Billboard JUNE 21, 2011 - by Michaelangelo Matos


"A first album is always difficult, no matter how confident you are," Seun Anikulapo Kuti says during a phone call from London. "You have your doubts."

Maybe so, but three years ago, Seun Kuti & Fela's Egypt 80 could've fooled anyone. It's an audacious reclamation, not only of the band that his father, Afrobeat pioneer and global music legend Fela Kuti, had led until his death in 1997 (when Seun was fifteen), but also of the music Fela had pioneered. Seun Kuti & Fela's Egypt 80, which appeared on Disorien, was as close to a new Fela album as it could get.

Seun's second album, From Africa With Fury: Rise, released globally on Knitting Factory Records in April and set for a June 21 release in North America, is an even more complex piece of machinery. Recorded in Rio de Janeiro with co-producers Brian Eno and John Reynolds, Rise is at once supple and intricate - the weave of percussion and guitar that makes Mr. Big Thief move, for example, is articulated more clearly than even on his father's prime records.

"I found out about Brian when I was in Liverpool studying," says Seun, who is Fela's youngest son. "My fellow students would sit around listening to music. Eno was in every aspect of every era of rock music. Coldplay were just coming out at that time, I think, and he made that album."

In 2009, Eno invited Seun and Egypt 80 to perform in Sydney at the Luminous Festival; a year later, he brought them to the Brighton Festival in England. Soon, Eno and Reynolds had decamped to Rio to help Seun make Rise./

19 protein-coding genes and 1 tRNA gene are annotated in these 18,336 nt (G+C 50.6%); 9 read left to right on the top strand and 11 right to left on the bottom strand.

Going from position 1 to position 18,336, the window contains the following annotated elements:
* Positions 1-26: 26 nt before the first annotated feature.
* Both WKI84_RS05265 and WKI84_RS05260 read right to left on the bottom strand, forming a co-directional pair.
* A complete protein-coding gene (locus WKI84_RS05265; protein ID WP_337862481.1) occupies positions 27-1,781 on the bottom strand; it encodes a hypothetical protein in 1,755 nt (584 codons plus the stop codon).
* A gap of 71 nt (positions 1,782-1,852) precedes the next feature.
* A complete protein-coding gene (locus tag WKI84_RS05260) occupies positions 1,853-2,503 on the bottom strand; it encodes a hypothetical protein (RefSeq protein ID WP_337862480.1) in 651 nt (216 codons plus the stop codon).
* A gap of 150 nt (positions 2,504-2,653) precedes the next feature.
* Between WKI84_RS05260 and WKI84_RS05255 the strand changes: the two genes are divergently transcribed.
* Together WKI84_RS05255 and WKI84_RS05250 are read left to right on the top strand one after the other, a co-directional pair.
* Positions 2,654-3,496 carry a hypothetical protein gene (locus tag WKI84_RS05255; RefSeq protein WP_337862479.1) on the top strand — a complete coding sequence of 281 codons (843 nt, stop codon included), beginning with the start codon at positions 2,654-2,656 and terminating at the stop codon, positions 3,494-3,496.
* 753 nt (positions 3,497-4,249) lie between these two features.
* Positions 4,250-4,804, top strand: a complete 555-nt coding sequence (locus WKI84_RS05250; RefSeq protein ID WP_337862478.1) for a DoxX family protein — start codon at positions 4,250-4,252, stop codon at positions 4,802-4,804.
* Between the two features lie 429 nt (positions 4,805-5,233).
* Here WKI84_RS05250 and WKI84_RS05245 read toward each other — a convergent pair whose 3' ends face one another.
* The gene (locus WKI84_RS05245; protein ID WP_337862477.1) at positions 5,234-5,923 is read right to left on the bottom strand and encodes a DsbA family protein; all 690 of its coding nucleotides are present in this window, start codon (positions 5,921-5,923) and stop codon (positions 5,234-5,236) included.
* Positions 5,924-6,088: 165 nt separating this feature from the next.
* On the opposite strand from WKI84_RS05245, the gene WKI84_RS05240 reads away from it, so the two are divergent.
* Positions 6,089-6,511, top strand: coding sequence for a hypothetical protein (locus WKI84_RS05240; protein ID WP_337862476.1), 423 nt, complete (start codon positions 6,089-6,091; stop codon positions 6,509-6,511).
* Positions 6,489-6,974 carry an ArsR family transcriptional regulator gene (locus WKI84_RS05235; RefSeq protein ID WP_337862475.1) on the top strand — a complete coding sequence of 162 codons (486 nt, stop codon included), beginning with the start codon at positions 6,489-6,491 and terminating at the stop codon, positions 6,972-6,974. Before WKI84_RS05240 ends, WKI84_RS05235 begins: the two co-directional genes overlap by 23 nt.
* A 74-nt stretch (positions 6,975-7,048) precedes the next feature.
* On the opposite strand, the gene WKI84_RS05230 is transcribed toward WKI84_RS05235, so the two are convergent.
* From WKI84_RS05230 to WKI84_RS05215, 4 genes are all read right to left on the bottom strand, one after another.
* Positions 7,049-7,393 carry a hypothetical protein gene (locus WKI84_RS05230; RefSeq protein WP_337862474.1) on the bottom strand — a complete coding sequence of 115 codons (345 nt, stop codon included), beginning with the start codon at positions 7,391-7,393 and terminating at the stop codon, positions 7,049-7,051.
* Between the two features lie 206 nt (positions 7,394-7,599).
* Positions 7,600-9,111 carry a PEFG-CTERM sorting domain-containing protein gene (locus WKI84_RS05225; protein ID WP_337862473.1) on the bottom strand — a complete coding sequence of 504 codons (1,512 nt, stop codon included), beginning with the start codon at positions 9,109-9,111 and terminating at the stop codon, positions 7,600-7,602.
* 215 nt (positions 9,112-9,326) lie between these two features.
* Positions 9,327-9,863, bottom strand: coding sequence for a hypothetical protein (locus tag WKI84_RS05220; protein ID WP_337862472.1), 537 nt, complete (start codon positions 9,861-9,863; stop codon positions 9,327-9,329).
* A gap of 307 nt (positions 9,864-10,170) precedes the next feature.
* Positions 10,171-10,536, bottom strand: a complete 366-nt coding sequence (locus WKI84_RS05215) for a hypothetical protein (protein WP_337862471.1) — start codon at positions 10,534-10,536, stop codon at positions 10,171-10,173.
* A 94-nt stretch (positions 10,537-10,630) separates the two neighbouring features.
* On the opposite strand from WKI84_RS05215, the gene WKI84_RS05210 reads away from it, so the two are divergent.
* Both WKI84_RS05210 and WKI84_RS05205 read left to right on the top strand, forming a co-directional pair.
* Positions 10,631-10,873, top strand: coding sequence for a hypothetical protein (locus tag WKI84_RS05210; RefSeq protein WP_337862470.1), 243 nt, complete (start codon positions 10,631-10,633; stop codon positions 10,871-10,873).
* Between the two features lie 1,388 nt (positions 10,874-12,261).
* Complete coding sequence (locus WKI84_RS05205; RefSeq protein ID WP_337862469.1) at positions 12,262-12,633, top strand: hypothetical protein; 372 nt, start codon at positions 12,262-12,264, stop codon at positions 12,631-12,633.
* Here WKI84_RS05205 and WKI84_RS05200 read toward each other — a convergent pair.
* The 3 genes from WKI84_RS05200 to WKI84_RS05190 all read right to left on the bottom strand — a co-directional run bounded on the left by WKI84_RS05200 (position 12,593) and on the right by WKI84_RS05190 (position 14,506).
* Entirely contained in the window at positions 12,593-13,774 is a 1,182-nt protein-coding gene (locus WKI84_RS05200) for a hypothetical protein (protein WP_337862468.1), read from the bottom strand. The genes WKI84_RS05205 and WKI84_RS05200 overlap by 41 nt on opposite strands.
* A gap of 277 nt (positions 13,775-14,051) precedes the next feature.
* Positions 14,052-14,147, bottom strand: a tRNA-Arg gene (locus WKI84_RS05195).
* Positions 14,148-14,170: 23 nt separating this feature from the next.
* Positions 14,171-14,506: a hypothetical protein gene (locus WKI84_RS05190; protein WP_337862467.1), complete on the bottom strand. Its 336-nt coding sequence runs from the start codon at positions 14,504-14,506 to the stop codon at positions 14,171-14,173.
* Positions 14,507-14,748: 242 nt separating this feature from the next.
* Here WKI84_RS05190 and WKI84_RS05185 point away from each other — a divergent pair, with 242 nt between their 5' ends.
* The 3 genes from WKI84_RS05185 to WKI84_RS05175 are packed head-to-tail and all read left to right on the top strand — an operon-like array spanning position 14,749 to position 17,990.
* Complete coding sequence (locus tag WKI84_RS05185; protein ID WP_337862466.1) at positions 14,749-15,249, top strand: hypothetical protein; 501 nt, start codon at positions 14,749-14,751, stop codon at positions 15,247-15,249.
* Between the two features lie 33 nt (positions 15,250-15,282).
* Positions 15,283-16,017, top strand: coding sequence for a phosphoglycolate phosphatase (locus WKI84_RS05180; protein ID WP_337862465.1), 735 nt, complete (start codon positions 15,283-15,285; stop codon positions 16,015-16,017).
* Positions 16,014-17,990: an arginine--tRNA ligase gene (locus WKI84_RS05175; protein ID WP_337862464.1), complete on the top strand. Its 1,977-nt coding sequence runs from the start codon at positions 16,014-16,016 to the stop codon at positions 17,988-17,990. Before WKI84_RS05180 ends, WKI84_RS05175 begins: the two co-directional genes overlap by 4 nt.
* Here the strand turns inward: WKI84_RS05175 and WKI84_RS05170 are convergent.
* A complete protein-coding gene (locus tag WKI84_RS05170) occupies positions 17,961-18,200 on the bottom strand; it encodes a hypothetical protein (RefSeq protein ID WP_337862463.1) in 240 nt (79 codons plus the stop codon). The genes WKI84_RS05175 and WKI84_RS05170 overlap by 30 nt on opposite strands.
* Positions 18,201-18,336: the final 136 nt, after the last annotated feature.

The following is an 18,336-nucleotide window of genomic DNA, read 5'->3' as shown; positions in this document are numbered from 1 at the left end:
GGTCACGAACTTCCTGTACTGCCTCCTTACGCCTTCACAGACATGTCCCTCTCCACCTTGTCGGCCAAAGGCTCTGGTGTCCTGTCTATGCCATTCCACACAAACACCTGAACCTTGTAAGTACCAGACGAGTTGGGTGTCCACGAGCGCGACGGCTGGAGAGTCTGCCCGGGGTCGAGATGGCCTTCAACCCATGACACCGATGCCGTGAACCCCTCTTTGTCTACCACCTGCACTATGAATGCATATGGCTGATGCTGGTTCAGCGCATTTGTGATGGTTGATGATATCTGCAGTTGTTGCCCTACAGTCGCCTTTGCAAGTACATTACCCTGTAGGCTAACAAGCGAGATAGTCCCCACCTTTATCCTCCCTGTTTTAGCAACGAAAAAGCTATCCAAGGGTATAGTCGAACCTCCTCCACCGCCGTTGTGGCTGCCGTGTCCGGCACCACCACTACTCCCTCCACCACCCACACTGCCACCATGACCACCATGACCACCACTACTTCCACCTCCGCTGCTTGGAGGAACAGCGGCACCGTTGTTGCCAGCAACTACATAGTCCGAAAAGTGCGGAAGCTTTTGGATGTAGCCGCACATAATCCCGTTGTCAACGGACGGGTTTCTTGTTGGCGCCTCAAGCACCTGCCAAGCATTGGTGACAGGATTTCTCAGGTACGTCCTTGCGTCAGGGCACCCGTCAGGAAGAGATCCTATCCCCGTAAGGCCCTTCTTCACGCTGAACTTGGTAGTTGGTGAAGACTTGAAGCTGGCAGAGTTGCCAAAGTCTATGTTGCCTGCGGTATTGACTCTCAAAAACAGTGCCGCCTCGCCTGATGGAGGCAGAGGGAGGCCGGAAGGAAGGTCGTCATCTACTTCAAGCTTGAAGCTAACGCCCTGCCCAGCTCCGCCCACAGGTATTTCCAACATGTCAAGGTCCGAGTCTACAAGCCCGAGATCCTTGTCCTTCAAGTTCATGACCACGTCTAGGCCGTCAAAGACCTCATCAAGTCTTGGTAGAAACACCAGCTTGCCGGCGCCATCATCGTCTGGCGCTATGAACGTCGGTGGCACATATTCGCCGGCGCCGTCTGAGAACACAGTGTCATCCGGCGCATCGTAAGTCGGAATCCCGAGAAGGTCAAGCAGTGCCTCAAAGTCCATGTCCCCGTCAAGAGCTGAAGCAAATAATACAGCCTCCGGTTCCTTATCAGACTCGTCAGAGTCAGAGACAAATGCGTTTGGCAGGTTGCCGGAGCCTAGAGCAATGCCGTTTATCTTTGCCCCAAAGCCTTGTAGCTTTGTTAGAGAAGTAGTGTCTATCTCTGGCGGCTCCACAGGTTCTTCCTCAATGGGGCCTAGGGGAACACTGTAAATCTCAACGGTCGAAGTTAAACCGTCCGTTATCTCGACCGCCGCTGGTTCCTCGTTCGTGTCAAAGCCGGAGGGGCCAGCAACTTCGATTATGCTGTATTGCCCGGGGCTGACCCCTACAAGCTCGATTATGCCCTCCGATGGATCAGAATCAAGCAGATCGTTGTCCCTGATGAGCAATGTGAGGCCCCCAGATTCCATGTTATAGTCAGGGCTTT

"Eno was serious," Seun says. "He said, 'You don't have to pay me a dime.' He did it for the love of the music, not for the money." Presumably, Eno received at least a couple of dimes for his work in the end. Either way, Seun is proud of the result.

"Every aspect of the album is an improvement, not just the songwriting and production - everything," he says.

Although Seun doesn't divulge his writing methods - "That is classified information. If I told, everyone would start making music like me," he says with a laugh - he will admit to one key. "For me, my songs do not fit until I have a kicking bassline," he says.

But Rise kicks more than bass. This outing finds Seun more topical. The song Rise, for example, takes government and corporate corruption to task, calling out Halliburton, among others, by name. Needless to say, Seun has been keeping track of recent events.

"I'm supporting all the uprisings around the world," says Seun, whose father was famous for his outspoken politics. "I'm an anti-establishment kind of person. When people are standing up by themselves for change, I support it. People die for the cause of revolution, and that's what makes it sacred. I feel all the governments in the world have to represent the people. Not all governments in the world represent their people."

Should we expect to hear about these specific uprisings in future songs? Seun's answer is blunt.

"I predicted this," he says. "I was waiting for it to happen. I already knew it was going to happen two years ago - I could sense the tension everywhere in the world. People couldn't take it anymore. I talk about this on the new album. It's written in the new album already. I'll continue to talk about how I feel, and I hope the world feels the same way. It's important."